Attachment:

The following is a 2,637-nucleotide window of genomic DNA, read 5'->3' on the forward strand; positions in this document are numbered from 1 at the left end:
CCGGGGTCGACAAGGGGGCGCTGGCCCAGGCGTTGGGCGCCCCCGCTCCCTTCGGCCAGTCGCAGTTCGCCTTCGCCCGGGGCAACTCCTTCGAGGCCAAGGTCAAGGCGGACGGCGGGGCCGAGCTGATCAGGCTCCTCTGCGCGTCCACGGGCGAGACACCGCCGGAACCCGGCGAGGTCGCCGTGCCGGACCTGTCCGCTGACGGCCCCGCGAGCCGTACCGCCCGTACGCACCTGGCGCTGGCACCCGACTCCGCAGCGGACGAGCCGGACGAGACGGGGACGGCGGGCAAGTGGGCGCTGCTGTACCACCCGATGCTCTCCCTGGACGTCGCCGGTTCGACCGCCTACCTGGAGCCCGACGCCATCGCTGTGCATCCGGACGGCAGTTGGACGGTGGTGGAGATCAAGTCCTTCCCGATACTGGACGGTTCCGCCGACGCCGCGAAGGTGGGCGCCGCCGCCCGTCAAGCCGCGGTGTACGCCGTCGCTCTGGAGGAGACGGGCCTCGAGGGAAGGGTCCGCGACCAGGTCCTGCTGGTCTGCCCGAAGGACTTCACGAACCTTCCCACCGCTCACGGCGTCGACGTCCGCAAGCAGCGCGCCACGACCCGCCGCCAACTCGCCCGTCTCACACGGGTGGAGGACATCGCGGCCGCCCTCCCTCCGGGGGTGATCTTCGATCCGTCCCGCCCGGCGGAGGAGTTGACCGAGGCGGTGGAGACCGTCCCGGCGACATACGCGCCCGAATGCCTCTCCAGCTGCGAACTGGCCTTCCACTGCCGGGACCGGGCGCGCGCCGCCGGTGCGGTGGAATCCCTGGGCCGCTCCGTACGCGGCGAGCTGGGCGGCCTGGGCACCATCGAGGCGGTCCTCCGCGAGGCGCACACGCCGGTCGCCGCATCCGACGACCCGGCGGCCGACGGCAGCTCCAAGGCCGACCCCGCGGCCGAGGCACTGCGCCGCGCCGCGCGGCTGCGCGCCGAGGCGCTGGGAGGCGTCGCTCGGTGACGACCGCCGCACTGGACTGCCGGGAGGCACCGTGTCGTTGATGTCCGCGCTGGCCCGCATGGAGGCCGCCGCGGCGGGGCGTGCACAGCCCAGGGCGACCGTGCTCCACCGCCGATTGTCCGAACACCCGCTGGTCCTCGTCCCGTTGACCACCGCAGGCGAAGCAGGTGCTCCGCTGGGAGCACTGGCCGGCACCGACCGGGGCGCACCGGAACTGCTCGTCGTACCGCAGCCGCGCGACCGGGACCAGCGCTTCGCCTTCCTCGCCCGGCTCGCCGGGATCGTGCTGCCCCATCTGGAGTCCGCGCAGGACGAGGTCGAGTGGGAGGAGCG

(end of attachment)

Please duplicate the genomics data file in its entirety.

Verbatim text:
The following is a 2,637-nucleotide window of genomic DNA, read 5'->3' on the forward strand; positions in this document are numbered from 1 at the left end:
CCGGGGTCGACAAGGGGGCGCTGGCCCAGGCGTTGGGCGCCCCCGCTCCCTTCGGCCAGTCGCAGTTCGCCTTCGCCCGGGGCAACTCCTTCGAGGCCAAGGTCAAGGCGGACGGCGGGGCCGAGCTGATCAGGCTCCTCTGCGCGTCCACGGGCGAGACACCGCCGGAACCCGGCGAGGTCGCCGTGCCGGACCTGTCCGCTGACGGCCCCGCGAGCCGTACCGCCCGTACGCACCTGGCGCTGGCACCCGACTCCGCAGCGGACGAGCCGGACGAGACGGGGACGGCGGGCAAGTGGGCGCTGCTGTACCACCCGATGCTCTCCCTGGACGTCGCCGGTTCGACCGCCTACCTGGAGCCCGACGCCATCGCTGTGCATCCGGACGGCAGTTGGACGGTGGTGGAGATCAAGTCCTTCCCGATACTGGACGGTTCCGCCGACGCCGCGAAGGTGGGCGCCGCCGCCCGTCAAGCCGCGGTGTACGCCGTCGCTCTGGAGGAGACGGGCCTCGAGGGAAGGGTCCGCGACCAGGTCCTGCTGGTCTGCCCGAAGGACTTCACGAACCTTCCCACCGCTCACGGCGTCGACGTCCGCAAGCAGCGCGCCACGACCCGCCGCCAACTCGCCCGTCTCACACGGGTGGAGGACATCGCGGCCGCCCTCCCTCCGGGGGTGATCTTCGATCCGTCCCGCCCGGCGGAGGAGTTGACCGAGGCGGTGGAGACCGTCCCGGCGACATACGCGCCCGAATGCCTCTCCAGCTGCGAACTGGCCTTCCACTGCCGGGACCGGGCGCGCGCCGCCGGTGCGGTGGAATCCCTGGGCCGCTCCGTACGCGGCGAGCTGGGCGGCCTGGGCACCATCGAGGCGGTCCTCCGCGAGGCGCACACGCCGGTCGCCGCATCCGACGACCCGGCGGCCGACGGCAGCTCCAAGGCCGACCCCGCGGCCGAGGCACTGCGCCGCGCCGCGCGGCTGCGCGCCGAGGCGCTGGGAGGCGTCGCTCGGTGACGACCGCCGCACTGGACTGCCGGGAGGCACCGTGTCGTTGATGTCCGCGCTGGCCCGCATGGAGGCCGCCGCGGCGGGGCGTGCACAGCCCAGGGCGACCGTGCTCCACCGCCGATTGTCCGAACACCCGCTGGTCCTCGTCCCGTTGACCACCGCAGGCGAAGCAGGTGCTCCGCTGGGAGCACTGGCCGGCACCGACCGGGGCGCACCGGAACTGCTCGTCGTACCGCAGCCGCGCGACCGGGACCAGCGCTTCGCCTTCCTCGCCCGGCTCGCCGGGATCGTGCTGCCCCATCTGGAGTCCGCGCAGGACGAGGTCGAGTGGGAGGAGCG